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UCSD s Bing Ren on an Effort to Create a Map of Active Promoters in the Human Genome

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Bing Ren
Assistant Professor of Cellular and Molecular Medicine
University of California, San Diego

At a Glance

Name: Bing Ren

Title: Assistant Professor of Cellular and Molecular Medicine, University of California, San Diego.

Educational Background: BS, University of Science and Technology, Heifei, China, 1991; MS, computer science, Harvard University; PhD in biochemistry, Harvard University, 1998.


Appearing in this month's edition of Nature, a new paper entitled "A high-resolution map of active promoters in the human genome" signals the entry of using a chromatin immunoprecipitation-coupled DNA microarray analysis (ChiP-on-chip) method in characterizing how expression is regulated by promoters in the human genome.

Led by researchers at the University of California, San Diego, NimbleGen Systems of Madison, Wisc., and the Ludwig Institute for Cancer Research, the project team completed a high-resolution map of promoters that it hopes will enable detailed analysis of transcription factor binding sites within fibroblast cells, and will serve as a model for characterizing gene expression and understanding cellular logic in other cell types.

To learn more about this study, BioArray News spoke last week with Bing Ren, an assistant professor of cellular and molecular medicine at UC San Diego, who co-authored the Nature paper.

Maybe you could give us a little background on this paper. What led you to this particular research?

We have identified roughly 25,000 genes in the genome but we know virtually nothing about how their expression is regulated in different types of cells. We know in individual genes how expression is controlled, but in the global scale, very little is known.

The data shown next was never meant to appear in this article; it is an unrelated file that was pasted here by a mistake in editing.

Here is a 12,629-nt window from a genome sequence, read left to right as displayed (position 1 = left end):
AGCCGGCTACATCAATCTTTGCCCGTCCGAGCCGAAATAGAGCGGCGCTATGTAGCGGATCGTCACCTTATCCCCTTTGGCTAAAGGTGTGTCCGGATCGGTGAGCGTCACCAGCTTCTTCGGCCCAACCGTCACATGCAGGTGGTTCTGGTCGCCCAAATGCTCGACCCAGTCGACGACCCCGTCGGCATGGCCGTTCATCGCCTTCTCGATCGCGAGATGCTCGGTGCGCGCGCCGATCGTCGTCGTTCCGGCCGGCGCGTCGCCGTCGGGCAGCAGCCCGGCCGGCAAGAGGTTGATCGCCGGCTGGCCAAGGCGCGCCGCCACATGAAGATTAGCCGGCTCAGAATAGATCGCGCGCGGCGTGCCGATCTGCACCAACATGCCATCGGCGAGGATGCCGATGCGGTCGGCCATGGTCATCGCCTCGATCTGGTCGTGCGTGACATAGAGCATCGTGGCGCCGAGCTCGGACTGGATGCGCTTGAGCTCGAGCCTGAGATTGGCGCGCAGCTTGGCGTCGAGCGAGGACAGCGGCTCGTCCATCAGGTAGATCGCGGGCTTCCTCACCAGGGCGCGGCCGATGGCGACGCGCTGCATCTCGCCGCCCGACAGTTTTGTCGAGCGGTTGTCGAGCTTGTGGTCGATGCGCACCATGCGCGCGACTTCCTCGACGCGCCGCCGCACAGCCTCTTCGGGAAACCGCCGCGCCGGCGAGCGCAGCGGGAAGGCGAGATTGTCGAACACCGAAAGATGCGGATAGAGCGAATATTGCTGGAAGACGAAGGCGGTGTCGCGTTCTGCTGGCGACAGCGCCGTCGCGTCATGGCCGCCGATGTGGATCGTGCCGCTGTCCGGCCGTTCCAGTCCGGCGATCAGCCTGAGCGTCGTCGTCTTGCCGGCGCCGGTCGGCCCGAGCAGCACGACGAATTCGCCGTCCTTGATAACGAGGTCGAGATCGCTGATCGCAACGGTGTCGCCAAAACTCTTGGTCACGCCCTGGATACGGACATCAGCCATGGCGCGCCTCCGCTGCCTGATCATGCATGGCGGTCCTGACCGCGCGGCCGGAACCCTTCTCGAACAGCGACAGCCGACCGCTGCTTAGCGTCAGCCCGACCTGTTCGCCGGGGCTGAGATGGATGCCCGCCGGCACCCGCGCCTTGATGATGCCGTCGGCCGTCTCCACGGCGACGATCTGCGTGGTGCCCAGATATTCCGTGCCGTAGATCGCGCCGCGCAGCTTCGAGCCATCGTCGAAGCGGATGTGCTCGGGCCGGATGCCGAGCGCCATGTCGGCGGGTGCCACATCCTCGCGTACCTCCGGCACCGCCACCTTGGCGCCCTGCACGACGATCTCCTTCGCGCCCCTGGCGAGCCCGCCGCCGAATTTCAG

The National Institutes of Health has initiated an effort called Encyclopedia of DNA Elements, with the ultimate goal to comprehensively identify all functional elements in the human genome. And my group is part of this effort, and our charge is to identify transcriptional regulatory elements in the genome. We know there are at least three types of regulatory elements — promoters, enhancers, and repressors. Also there are other types of regulatory elements that exist.

Promoters happen to be the most important category out of these, because they are sequences that determine whether a gene is turned on or off in the cells. They are sites where the transcription machinery, namely RNA polymerase complexes, bind and initiate transcription. They are also the sites where transcriptional regulators bind, and recruit transcription machinery to initiate transcription. So, the first step in determining gene regulatory mechanisms in cells is obviously to determine transcription and regulatory sequences in the genome, and to start that, we first focus on identifying a comprehensive list of promoters in the cells.

And you decided to do this using fibroblast cells.

Fibroblast cells have the advantage that they are easy to grow in cultures and it's a normal primary cell, so the result that we obtain can be more closely linked to human physiology. Plus they have been used as a model system by a lot of biologists to study cell cycles and to study metabolism. To us it's a natural choice.

You wrote that the examination of the expression profile generated by your study revealed four general classes that defined the transcriptome of the cell. Is this new or has any of this research been done before?

Part of the reason [for initiating this project] was to provide an unbiased assessment of many of the current hypotheses or observations in gene regulation. A lot of work has been done to understand how individual gene transcription is regulated and we have seen many different kinds of pathways or regulatory mechanisms. If you look at literature on individual genes, there are examples on each of [the four classes].

The general assumption is that RNA-polymerase binding would lead to transcription for a gene. But there are also cases where people have reported that the loading of this transcription machinery itself is not sufficient. There are additional steps. So, from the literature there have been reports of all kinds of categories, but there has never been an assessment on a global scale of which is more prevalent. Our observation is that 75 percent of the promoters have this correlation between the loading of the initiation machinery and the transcription support, and that there is a close correlation between transcription machinery's low-binding promoter and the transcription of the gene. We also found that in roughly 10 percent of the genes, loading of the machinery does not immediately lead to transcription.